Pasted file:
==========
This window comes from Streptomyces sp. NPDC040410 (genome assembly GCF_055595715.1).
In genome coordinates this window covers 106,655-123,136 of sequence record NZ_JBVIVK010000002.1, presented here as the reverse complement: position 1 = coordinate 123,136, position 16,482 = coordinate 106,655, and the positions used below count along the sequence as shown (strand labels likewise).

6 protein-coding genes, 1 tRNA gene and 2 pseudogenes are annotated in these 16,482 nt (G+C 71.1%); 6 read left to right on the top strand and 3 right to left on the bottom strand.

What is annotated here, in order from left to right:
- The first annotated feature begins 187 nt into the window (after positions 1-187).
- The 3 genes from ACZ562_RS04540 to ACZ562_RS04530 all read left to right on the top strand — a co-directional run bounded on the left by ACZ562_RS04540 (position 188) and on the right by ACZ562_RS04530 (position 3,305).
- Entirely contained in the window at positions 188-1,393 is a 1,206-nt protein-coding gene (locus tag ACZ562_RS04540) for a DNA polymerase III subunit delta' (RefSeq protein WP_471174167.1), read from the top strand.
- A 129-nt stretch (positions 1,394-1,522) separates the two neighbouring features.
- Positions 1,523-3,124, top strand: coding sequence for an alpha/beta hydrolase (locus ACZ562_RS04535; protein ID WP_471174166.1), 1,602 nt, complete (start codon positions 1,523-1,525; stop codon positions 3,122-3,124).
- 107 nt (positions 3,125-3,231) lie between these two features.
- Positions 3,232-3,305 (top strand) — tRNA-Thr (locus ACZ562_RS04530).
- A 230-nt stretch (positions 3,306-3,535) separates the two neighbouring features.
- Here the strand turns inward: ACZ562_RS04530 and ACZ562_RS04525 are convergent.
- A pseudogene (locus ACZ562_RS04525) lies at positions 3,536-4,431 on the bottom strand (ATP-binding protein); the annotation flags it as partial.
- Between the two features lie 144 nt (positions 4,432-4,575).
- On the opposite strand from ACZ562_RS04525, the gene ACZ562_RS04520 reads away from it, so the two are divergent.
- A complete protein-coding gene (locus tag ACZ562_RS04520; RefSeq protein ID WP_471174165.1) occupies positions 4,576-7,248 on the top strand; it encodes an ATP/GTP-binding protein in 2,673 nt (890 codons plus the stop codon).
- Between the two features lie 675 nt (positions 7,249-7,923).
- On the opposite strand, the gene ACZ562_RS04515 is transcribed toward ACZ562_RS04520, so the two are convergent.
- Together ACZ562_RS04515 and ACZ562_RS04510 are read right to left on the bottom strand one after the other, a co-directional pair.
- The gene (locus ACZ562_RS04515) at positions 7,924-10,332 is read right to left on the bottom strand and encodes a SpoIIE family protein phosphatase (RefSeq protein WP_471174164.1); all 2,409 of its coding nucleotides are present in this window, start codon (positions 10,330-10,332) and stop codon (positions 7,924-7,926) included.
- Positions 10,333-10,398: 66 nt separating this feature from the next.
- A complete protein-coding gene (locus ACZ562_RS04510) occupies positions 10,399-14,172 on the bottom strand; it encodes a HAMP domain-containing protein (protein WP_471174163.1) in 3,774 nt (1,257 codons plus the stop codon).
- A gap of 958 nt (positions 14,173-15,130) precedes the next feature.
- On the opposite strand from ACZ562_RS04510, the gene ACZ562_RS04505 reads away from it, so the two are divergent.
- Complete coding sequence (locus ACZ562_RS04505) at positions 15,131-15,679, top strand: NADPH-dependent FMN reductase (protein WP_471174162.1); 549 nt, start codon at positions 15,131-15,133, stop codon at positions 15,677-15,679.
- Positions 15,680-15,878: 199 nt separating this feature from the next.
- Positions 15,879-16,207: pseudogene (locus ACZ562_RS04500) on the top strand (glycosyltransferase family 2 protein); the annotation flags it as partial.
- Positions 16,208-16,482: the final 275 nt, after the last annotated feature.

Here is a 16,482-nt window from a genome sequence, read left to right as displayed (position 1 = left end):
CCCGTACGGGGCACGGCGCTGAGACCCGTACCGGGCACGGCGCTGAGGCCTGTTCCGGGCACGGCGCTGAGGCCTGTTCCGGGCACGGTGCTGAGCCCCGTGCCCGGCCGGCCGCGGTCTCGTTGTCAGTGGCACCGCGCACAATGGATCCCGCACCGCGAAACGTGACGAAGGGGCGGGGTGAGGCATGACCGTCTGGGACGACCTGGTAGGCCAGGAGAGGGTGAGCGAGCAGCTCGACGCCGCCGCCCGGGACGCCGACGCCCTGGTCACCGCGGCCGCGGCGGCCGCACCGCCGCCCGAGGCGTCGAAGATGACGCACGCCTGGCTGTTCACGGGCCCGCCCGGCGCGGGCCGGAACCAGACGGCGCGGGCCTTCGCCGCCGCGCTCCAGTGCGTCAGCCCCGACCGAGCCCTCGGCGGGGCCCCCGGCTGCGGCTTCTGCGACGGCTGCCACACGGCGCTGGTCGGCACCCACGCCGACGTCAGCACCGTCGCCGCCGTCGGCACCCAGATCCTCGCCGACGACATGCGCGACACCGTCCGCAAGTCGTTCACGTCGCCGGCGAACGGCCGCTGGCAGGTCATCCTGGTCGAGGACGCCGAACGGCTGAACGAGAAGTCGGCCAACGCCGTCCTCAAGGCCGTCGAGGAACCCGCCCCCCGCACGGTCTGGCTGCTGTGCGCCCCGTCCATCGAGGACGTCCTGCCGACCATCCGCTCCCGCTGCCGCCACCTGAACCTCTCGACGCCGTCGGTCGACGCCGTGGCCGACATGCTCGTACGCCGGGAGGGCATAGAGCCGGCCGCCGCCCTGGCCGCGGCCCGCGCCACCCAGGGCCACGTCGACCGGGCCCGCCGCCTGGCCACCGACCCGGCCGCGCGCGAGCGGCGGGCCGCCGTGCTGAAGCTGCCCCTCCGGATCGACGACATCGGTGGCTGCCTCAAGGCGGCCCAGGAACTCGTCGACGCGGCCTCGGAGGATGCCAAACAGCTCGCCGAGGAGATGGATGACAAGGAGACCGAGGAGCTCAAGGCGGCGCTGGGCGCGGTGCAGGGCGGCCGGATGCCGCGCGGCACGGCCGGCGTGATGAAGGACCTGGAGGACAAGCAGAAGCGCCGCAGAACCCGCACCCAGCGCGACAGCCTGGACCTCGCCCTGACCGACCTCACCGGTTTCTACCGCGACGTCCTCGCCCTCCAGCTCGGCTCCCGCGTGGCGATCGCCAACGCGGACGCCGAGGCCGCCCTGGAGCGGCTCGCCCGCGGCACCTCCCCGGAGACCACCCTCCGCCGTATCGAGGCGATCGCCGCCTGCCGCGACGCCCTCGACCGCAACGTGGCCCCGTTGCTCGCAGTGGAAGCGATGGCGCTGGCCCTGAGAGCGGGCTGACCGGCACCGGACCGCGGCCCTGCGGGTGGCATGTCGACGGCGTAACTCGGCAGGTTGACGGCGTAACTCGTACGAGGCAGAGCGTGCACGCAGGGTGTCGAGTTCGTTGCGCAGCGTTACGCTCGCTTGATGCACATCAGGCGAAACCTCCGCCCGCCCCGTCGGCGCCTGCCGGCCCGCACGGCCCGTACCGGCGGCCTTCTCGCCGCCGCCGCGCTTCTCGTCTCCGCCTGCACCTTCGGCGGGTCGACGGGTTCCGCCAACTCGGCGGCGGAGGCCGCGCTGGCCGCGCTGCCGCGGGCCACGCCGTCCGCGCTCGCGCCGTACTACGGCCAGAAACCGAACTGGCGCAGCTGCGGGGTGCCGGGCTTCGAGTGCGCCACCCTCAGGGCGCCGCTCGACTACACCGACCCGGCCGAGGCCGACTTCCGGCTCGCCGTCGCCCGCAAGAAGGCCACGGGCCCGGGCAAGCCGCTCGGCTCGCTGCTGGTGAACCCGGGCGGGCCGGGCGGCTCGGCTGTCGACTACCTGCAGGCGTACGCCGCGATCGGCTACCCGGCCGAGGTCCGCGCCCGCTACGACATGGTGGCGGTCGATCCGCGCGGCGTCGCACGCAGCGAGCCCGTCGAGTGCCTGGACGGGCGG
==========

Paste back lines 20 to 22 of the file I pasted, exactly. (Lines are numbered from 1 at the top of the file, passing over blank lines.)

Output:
- Together ACZ562_RS04515 and ACZ562_RS04510 are read right to left on the bottom strand one after the other, a co-directional pair.
- The gene (locus ACZ562_RS04515) at positions 7,924-10,332 is read right to left on the bottom strand and encodes a SpoIIE family protein phosphatase (RefSeq protein WP_471174164.1); all 2,409 of its coding nucleotides are present in this window, start codon (positions 10,330-10,332) and stop codon (positions 7,924-7,926) included.
- Positions 10,333-10,398: 66 nt separating this feature from the next.